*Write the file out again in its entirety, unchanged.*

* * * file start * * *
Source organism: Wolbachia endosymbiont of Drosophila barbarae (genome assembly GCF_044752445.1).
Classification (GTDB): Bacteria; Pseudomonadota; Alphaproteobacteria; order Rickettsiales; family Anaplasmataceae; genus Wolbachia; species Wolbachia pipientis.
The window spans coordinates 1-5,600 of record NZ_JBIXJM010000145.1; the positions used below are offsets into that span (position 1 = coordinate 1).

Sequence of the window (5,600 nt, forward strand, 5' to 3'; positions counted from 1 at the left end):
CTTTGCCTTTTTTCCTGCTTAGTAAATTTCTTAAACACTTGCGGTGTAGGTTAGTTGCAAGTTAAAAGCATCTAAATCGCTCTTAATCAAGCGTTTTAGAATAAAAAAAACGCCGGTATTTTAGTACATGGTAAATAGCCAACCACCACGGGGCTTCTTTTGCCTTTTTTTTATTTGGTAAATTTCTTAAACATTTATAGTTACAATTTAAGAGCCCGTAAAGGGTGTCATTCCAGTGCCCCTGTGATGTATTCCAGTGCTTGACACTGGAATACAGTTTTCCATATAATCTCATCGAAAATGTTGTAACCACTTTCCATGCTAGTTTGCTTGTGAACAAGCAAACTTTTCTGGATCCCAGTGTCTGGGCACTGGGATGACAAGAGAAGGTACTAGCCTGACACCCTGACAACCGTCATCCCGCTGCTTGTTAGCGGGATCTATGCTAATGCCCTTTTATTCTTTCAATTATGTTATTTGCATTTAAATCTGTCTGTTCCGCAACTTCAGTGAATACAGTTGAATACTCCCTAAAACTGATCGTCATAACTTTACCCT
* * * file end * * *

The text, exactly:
Source organism: Wolbachia endosymbiont of Drosophila barbarae (genome assembly GCF_044752445.1).
Classification (GTDB): Bacteria; Pseudomonadota; Alphaproteobacteria; order Rickettsiales; family Anaplasmataceae; genus Wolbachia; species Wolbachia pipientis.
The window spans coordinates 1-5,600 of record NZ_JBIXJM010000145.1; the positions used below are offsets into that span (position 1 = coordinate 1).

Sequence of the window (5,600 nt, forward strand, 5' to 3'; positions counted from 1 at the left end):
CTTTGCCTTTTTTCCTGCTTAGTAAATTTCTTAAACACTTGCGGTGTAGGTTAGTTGCAAGTTAAAAGCATCTAAATCGCTCTTAATCAAGCGTTTTAGAATAAAAAAAACGCCGGTATTTTAGTACATGGTAAATAGCCAACCACCACGGGGCTTCTTTTGCCTTTTTTTTATTTGGTAAATTTCTTAAACATTTATAGTTACAATTTAAGAGCCCGTAAAGGGTGTCATTCCAGTGCCCCTGTGATGTATTCCAGTGCTTGACACTGGAATACAGTTTTCCATATAATCTCATCGAAAATGTTGTAACCACTTTCCATGCTAGTTTGCTTGTGAACAAGCAAACTTTTCTGGATCCCAGTGTCTGGGCACTGGGATGACAAGAGAAGGTACTAGCCTGACACCCTGACAACCGTCATCCCGCTGCTTGTTAGCGGGATCTATGCTAATGCCCTTTTATTCTTTCAATTATGTTATTTGCATTTAAATCTGTCTGTTCCGCAACTTCAGTGAATACAGTTGAATACTCCCTAAAACTGATCGTCATAACTTTACCCT